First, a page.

It didn't make the headlines, but a quiet revolution is happening in Mac OS Mavericks...
At last year's Worldwide Developer's Conference the announcement of OS Mavericks' Finder Tags feature almost got the tumbleweed treatment. It's perhaps not surprising. Tagging files and folders with arbitrary labels is hardly the coolest thing you can do on a Mac. Many of us have used OS X for years without thinking about tags, so why start now? And isn't it all a bit labour intensive?
Well, the first thing to say is that Finder tagging is a completely optional feature — no-one saysyou have to use it. But if you do then it fulfils much the same role as blog post tags, letting you subsequently (and instantly) pull together groups of related, similarly tagged items from anywhere on your Mac, its attached drives, and your iCloud storage, regardless of how, where or when they were filed. It's file management free from the traditional constraints of folder hierarchies. Now that is quite interesting...
Here's a practical example. By tagging recording projects as you create or finish them — and you might equally choose to tag the main DAW document, or the folder it lives in — all sorts of additional useful information can be associated with them. Add a tag for the type of work: song, instrumental, soundtrack, jingle, showreel, remix... Another to denote if it's a 'personal' project, or to include collaborator and/or client names. Maybe also tags for band and artist names, engineers and other contributors, for notable instruments, plug-ins or techniques you used, for 'in progress' or 'completed' status, and so on. Later it'd be trivially easy to locate your files via any of these criteria, regardless of their storage location.
But how do you actually tag something? There are lots of ways.
In a Finder window, select the files or folders to tag, and use the new Edit Tags button.
Alternatively, right-click, or visit the Finder's File menu, and choose Tags...
All three techniques give you a little floating box from which you can assign existing tags by clicking on them, or type and press the Return key to create new ones. Multiple tags can be assigned in one go too — using the Tab key rather than Return keeps the tag pop-up open.
Next, some apps (like Pages, for example) will let you assign tags as you work on a document, via a title bar pop-up menu.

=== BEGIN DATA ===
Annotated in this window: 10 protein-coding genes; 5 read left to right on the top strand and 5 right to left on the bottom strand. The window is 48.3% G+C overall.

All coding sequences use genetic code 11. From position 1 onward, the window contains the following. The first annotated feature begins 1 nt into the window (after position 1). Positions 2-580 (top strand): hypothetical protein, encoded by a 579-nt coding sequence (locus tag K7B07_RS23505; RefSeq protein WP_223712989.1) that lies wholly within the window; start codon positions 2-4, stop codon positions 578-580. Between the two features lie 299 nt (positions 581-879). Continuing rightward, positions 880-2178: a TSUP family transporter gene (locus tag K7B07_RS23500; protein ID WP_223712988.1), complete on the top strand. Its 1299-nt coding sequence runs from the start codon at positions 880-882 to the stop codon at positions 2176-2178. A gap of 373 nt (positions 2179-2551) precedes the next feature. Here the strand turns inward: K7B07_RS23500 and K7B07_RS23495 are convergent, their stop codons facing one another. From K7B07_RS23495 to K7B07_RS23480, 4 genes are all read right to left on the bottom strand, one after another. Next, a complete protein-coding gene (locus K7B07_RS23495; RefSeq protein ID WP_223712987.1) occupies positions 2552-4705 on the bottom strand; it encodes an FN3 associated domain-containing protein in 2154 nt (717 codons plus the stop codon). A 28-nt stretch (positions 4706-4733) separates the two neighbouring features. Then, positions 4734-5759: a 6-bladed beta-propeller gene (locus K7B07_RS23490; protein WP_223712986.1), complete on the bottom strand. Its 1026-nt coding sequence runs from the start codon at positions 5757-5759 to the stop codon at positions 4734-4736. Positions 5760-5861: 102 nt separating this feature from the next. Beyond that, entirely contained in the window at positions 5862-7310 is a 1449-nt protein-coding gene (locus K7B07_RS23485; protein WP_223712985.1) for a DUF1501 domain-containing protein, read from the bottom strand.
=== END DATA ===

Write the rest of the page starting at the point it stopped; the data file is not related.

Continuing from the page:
And all apps that use the standard OS X Save dialogue box should give you tagging options there.
Yet another way, assuming you've already created some of your own tags, is to drag files or folders onto the tag types listed in a Finder window's sidebar.
And after you've gone on a tagging spree, what happens then? You get to search for stuff of course! And once more there are a few different ways you can do this.
In Finder windows you can just click on a tag in the sidebar to select it, and that'll fill the window with all files and folders that have that tag. If the tag you need isn't visible click All Tags… to get a longer list.
Alternatively, use the search field at the top right of a Finder window and type in a tag name directly — a little pop-up will appear offering the tag as your search criteria. You can do that several times if necessary, to find only files that have specific combinations of tags.
The same is also possible via the main menu bar Spotlight (accessed with the familiar Apple-spacebar keystroke): type 'tag:' followed by the name of the tag you're searching for.
As for managing your tags, there isn't much to it. Right-click a tag in a Finder window sidebar (or under the All Tags... option) and you'll get options to Rename, Remove or Delete it, as well as assign a colour to it.
All remaining options are in the Finder Preferences window, accessed from the Finder menu. There, under the Tags tab, are options to display in sidebars only the tags you have chosen.